Efika 5200B ProjectRemote Aid Deployment Systemin category Other
proposed by ronin on 2nd March 2006 (accepted on 20th March 2006)
posted by ronin on 15th October 2007
This blog needs more jokes :D. In that vein, I seriously doubt that a million monkeys on a million computers will create anything of value, maybe a bunch of destroyed computers or WinME :P
Anyway I have been continuing to write code the node server and considering the algorithms for traffic routing that i can employ. The biggest road block I have been having is how to set up the wireless adapter on the efika to start playing nice and work. As far as the hardware is concerned the efika is set up with a wireless card and a linux image (basically a cut down debian install) installed on a usb key. The image is nothing to be proud of as it is completely chaotic and many services that will be needed have not been even touched upon at all. When i can get the time I shall have to do or find a very cutdown version of linux that can fit within a 32MB or less footprint.
One of the issues that I have also been facing is interfaces, especially for the "hyper-nodes" that are designated to communicate between clusters of nodes (villages). These hyper-nodes would have two wireless interfaces most likely. One of these would be hooked up to a directional antenna pointed towards another hyper-node in another cluster and the other would be for the local cluster of nodes.
Moving onto the software side of the equation:
Encryption between nodes, this is a bit of a mystery to me as encryption will definately make the nodes enticing for corporations to employ in their businesses as a dirt cheap networking solution. The trade-off however is the computational overhead that is needed to encrypt transmissions between nodes. There are a number of approaches to encryption that can be taken:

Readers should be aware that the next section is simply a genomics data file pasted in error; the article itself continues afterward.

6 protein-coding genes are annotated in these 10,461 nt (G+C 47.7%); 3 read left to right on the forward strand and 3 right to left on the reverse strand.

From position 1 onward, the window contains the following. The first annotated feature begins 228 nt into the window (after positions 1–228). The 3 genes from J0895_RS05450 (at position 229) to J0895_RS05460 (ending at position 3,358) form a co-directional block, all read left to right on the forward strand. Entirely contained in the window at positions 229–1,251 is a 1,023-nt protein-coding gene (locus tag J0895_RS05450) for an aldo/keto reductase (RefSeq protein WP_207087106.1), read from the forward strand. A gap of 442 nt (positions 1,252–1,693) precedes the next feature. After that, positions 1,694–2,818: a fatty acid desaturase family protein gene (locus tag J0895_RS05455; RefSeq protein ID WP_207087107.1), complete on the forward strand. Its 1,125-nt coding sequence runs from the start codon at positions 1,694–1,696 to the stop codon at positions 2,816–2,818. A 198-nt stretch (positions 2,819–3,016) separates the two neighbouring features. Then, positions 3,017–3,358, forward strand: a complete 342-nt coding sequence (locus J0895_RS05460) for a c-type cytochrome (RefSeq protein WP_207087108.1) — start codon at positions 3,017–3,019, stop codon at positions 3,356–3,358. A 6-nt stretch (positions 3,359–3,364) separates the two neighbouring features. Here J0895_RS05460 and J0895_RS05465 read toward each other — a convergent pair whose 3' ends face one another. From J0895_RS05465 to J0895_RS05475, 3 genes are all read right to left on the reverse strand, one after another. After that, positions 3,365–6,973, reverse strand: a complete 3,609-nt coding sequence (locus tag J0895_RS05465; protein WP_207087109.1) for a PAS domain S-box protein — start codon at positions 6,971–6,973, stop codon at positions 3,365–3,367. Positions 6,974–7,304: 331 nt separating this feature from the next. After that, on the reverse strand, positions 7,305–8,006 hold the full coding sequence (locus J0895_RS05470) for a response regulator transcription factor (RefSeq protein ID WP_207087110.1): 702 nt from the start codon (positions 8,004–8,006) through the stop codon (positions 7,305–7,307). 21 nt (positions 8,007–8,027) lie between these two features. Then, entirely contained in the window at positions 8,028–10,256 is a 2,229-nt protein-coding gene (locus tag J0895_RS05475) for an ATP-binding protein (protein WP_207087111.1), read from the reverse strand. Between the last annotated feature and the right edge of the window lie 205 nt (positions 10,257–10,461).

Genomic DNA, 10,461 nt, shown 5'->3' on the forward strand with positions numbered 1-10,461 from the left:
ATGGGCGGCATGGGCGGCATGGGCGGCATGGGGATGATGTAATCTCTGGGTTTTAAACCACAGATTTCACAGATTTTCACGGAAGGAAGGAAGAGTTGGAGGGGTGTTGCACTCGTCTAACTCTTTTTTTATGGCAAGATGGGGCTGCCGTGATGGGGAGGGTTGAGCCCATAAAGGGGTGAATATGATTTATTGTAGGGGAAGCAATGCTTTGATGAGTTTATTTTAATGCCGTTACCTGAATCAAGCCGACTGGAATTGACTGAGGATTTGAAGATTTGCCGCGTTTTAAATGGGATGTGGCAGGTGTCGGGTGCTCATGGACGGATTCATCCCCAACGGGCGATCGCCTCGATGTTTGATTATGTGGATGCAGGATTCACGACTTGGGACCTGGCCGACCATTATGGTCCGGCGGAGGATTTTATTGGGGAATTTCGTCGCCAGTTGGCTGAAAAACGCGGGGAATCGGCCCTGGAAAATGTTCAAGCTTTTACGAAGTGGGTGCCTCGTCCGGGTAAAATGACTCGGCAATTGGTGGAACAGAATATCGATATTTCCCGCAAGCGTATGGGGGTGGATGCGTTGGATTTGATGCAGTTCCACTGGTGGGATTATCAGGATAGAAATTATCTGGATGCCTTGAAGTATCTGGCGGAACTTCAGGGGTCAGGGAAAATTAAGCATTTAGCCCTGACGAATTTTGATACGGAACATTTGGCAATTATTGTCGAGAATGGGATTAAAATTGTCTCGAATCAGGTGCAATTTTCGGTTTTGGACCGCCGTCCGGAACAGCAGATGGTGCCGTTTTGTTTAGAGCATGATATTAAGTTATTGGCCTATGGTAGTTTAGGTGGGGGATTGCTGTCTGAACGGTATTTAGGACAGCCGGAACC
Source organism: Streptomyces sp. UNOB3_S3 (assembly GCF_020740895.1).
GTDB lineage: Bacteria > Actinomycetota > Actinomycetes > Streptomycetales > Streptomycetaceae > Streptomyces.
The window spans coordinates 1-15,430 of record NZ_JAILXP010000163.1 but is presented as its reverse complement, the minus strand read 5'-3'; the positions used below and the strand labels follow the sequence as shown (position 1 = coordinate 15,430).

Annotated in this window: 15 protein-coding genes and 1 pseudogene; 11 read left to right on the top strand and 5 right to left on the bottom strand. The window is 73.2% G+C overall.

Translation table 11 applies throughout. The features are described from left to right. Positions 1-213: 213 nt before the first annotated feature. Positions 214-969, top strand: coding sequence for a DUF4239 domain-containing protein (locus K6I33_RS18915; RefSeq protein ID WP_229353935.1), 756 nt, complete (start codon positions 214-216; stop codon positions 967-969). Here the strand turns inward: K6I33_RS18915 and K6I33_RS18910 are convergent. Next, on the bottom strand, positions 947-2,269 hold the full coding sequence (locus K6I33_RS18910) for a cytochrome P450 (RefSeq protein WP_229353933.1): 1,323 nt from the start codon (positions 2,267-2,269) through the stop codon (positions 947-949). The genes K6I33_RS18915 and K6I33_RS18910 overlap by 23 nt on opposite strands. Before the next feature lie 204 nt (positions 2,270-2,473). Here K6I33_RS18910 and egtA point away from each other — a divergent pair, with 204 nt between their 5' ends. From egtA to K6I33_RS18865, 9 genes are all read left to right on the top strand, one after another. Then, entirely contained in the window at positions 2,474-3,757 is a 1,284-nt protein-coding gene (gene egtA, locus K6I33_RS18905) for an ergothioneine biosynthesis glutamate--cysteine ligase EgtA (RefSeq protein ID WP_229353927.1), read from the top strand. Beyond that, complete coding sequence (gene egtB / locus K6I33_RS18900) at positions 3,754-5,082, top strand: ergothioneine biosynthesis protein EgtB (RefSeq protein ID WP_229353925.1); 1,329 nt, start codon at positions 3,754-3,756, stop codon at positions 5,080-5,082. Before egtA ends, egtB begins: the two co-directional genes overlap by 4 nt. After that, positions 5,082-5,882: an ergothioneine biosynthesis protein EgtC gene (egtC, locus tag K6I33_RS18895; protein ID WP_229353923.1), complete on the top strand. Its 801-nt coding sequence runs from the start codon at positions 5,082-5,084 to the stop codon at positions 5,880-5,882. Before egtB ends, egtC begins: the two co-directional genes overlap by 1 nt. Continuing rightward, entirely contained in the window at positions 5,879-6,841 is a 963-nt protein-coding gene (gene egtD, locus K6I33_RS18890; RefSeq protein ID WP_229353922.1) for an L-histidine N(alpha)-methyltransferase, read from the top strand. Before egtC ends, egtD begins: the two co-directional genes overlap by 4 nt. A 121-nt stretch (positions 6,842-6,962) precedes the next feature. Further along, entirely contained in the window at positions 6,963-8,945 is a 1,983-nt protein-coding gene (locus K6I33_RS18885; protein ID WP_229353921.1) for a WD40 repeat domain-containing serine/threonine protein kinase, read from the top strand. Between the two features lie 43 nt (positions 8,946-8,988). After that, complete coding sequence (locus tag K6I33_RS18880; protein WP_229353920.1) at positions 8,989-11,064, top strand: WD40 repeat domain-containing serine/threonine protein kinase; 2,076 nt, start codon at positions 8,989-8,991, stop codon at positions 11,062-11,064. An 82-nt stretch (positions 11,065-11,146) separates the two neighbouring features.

1. Encrypt traffic between nodes. Each node only needs to know the encryption hashes for each connected nodes. The packets need to be decrypted and re-encrypted at each node.
2. Encrypt the data itself, but not the header. This guarantees end-to-end security as it is only seen unencrypted at either end point. The down-side to this is that the two nodes have to negotiate an encryption keyset to use, and this negotiation may happen over an unsecure link thus making the security of the following transactions void.
3. Use public key encryption. When a node recognises the network it requests the authentication public key (all nodes have this, but not the matching private key), which it then uses to encrypt its credentials. This packet is then routed to the master node in the cluster, which decodes the message, generates a private key for the new node and encrypts the resultant packet with a keyphrase provided by the new node in its authentication packet. This new packet is routed to the new node, which is now able to decrypt packets with its own private key.
All these methods ensure that nodes that are authenticated can decrypt packets, and unauthenticated nodes can just function as routing nodes ignorant of the data being passed around.
I suppose I will need to create a proper document with all the specifics in it for interested parties.
Hopefully I will have some time to implement the designs and have someone test the code for me, because it is quite hard to test with only one device.